Link to CALCM Home  

Compression Scheme of Log-Based Architectures

Tuesday February 19, 2008
Hamerschlag Hall D-210
4:00 pm

Theodoros Strigkos
Carnegie Mellon University

Runtime monitoring tools are invaluable for detecting various types of bugs, yet rarely used for deployed code as they impose significant overheads on the monitored application. Log-Based Architectures is an architectural approach that advocates utilizing otherwise idle cores in a CMP to dramatically reduce the overheads for runtime program monitoring. In order to achieve this, the main program’s trace is logged and delivered to the monitoring core for inspection; however, the bandwidth required for the log transport easily exceeds the bandwidth offered by available on-chip interconnects.

In this talk, I will present the value-prediction based compression scheme of Log-Based Architectures that reduces the log-related bandwidth and storage requirements by an order of magnitude. The main innovation over previous value-prediction compressors is the use of mechanisms that allow for nearly random access in the compressed stream as well as the introduction of techniques such as half prediction and default stride prediction that reduce the misprediction rate and penalty, resulting to a compressed stream that requires less than 1 byte per instruction.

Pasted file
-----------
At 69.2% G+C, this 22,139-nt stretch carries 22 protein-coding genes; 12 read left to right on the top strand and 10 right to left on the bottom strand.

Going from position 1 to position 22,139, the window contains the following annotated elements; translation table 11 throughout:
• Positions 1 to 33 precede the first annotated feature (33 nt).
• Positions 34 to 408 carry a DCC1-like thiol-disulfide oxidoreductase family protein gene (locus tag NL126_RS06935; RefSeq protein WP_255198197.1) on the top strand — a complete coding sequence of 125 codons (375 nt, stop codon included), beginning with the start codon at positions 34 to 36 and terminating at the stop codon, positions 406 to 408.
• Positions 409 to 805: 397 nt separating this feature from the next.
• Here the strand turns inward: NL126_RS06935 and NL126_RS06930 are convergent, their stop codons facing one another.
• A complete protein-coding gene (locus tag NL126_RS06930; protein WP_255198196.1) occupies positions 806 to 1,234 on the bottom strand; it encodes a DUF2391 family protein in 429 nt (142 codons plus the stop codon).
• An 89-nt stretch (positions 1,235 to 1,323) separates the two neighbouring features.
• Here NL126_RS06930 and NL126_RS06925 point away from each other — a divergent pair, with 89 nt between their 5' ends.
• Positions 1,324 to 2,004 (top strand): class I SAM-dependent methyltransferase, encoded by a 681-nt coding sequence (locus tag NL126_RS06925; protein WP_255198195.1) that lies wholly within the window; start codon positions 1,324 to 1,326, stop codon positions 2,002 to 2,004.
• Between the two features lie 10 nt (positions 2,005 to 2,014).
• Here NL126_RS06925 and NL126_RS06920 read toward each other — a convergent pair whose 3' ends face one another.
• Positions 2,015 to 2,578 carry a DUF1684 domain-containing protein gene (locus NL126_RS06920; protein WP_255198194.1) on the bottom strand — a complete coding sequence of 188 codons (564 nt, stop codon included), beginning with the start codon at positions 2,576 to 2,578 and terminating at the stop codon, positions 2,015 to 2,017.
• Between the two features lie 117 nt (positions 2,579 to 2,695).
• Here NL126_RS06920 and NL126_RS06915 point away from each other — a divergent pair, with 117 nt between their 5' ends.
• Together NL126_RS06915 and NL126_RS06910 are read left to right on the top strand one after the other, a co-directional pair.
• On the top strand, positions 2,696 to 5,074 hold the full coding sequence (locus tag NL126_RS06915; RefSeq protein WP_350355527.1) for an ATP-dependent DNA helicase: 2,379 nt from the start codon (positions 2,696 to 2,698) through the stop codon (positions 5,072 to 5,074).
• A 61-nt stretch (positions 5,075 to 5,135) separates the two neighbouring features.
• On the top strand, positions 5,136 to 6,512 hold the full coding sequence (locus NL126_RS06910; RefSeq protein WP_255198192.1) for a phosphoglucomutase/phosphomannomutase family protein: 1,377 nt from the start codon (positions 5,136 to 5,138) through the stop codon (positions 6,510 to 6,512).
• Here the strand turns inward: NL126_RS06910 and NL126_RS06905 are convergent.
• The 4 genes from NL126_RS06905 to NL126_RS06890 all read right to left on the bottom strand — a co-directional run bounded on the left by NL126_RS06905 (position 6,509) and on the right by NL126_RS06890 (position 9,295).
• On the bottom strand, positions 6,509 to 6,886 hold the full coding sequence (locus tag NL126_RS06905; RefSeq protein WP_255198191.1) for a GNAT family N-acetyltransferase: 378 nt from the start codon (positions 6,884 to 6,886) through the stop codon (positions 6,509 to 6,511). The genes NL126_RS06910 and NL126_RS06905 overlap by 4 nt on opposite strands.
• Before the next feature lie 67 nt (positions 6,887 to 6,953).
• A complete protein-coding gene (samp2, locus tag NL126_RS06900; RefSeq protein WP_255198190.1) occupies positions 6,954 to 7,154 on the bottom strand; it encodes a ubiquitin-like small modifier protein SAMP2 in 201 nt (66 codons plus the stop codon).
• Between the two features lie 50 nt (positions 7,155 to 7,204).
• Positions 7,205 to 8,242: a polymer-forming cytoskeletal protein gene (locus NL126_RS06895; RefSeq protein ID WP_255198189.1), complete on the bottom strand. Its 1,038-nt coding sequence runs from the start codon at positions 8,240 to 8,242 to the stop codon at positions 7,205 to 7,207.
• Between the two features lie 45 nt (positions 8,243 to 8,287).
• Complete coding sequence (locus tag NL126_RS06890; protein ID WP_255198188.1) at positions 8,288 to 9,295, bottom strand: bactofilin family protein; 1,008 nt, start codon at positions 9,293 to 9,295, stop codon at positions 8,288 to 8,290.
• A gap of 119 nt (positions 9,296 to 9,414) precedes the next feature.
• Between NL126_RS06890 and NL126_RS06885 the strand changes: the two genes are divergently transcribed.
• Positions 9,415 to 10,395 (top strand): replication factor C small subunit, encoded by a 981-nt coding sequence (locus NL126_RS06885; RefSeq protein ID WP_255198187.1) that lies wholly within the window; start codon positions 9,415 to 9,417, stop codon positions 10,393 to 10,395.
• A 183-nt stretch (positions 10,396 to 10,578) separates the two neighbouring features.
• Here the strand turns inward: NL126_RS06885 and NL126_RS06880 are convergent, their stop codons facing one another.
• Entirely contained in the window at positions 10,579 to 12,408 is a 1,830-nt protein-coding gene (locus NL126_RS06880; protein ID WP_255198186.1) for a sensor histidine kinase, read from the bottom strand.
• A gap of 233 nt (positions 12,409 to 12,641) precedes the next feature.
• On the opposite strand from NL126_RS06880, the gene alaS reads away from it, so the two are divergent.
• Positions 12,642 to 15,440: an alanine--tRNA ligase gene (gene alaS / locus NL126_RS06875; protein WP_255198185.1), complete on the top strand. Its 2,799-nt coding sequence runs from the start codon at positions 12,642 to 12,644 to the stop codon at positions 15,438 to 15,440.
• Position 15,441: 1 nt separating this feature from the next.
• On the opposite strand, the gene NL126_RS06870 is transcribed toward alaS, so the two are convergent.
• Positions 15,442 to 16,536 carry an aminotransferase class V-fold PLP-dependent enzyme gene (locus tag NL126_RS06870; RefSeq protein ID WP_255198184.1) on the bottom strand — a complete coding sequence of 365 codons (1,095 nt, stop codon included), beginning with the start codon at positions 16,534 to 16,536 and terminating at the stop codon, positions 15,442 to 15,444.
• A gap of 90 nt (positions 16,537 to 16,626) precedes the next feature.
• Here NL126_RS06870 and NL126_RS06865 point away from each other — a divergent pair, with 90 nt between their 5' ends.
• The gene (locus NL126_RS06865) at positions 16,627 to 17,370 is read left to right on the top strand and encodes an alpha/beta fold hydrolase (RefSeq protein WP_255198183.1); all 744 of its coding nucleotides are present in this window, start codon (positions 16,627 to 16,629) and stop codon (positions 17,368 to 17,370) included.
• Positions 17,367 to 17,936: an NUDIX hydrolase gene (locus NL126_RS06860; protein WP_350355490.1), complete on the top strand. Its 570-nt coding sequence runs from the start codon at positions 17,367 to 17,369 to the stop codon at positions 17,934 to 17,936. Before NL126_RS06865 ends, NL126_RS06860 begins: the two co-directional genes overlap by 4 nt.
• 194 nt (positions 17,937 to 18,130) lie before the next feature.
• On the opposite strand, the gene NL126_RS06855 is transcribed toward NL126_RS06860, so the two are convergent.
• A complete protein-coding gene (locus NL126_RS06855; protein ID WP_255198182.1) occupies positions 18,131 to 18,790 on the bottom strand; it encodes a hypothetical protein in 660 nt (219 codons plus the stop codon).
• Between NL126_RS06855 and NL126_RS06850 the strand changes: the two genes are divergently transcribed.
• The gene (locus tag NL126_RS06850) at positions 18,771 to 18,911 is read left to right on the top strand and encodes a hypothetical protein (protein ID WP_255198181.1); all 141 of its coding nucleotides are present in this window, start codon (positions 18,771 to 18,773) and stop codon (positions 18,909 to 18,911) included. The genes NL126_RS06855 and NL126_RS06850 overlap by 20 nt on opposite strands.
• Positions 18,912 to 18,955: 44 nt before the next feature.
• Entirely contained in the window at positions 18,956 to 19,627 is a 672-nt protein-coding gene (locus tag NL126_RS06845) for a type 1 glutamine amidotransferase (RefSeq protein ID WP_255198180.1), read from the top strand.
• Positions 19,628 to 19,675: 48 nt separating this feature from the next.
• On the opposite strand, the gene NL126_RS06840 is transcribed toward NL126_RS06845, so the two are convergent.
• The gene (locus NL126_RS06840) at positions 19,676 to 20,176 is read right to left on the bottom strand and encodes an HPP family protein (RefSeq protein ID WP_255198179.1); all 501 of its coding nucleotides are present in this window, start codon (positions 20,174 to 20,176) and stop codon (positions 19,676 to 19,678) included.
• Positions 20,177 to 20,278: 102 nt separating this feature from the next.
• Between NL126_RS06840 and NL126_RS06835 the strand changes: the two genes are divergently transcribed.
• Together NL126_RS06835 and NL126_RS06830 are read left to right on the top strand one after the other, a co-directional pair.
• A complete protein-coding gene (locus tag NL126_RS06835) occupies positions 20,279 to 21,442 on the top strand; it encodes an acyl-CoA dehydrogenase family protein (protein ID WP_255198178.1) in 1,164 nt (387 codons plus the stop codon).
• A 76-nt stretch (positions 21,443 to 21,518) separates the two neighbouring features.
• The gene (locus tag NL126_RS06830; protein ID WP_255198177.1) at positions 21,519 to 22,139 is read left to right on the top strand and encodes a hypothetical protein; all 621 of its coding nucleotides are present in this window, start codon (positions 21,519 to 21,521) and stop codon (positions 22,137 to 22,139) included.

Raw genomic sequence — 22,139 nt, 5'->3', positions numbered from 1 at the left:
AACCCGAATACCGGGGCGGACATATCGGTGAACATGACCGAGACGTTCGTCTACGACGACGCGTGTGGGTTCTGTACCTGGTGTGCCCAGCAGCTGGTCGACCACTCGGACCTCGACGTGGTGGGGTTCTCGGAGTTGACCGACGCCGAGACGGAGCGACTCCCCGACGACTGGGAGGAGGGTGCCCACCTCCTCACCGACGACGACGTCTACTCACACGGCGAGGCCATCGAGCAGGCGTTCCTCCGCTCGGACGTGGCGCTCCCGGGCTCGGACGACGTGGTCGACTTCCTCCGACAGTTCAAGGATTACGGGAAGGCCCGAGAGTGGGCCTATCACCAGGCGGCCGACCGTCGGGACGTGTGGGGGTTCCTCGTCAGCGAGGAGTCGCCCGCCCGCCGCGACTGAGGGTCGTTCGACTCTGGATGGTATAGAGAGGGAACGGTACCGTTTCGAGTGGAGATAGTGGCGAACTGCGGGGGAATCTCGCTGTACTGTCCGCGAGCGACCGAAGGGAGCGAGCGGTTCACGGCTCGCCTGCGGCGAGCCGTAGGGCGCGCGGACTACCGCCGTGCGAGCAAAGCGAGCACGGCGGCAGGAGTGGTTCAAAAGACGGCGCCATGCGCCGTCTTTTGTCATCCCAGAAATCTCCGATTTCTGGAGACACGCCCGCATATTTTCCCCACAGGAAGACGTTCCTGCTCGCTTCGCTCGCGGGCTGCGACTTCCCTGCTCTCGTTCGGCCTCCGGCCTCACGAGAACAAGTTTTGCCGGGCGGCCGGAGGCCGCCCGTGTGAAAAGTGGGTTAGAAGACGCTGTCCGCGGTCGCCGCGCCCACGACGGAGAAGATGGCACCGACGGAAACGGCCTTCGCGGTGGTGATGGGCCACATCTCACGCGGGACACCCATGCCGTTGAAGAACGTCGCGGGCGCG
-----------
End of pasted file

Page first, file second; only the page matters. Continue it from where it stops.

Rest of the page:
Theodoros Strigkos is a Ph.D. student advised by Professor Babak Falsafi and Professor Todd Mowry in Electrical and Computer Engineering at Carnegie Mellon University. He received his Diploma in Engineering from the National Technical University of Athens, Greece. He is mainly interested in the area of computer architecture.


Department of Electrical and Computer EngineeringCarnegie Mellon UniversitySchool of Computer Science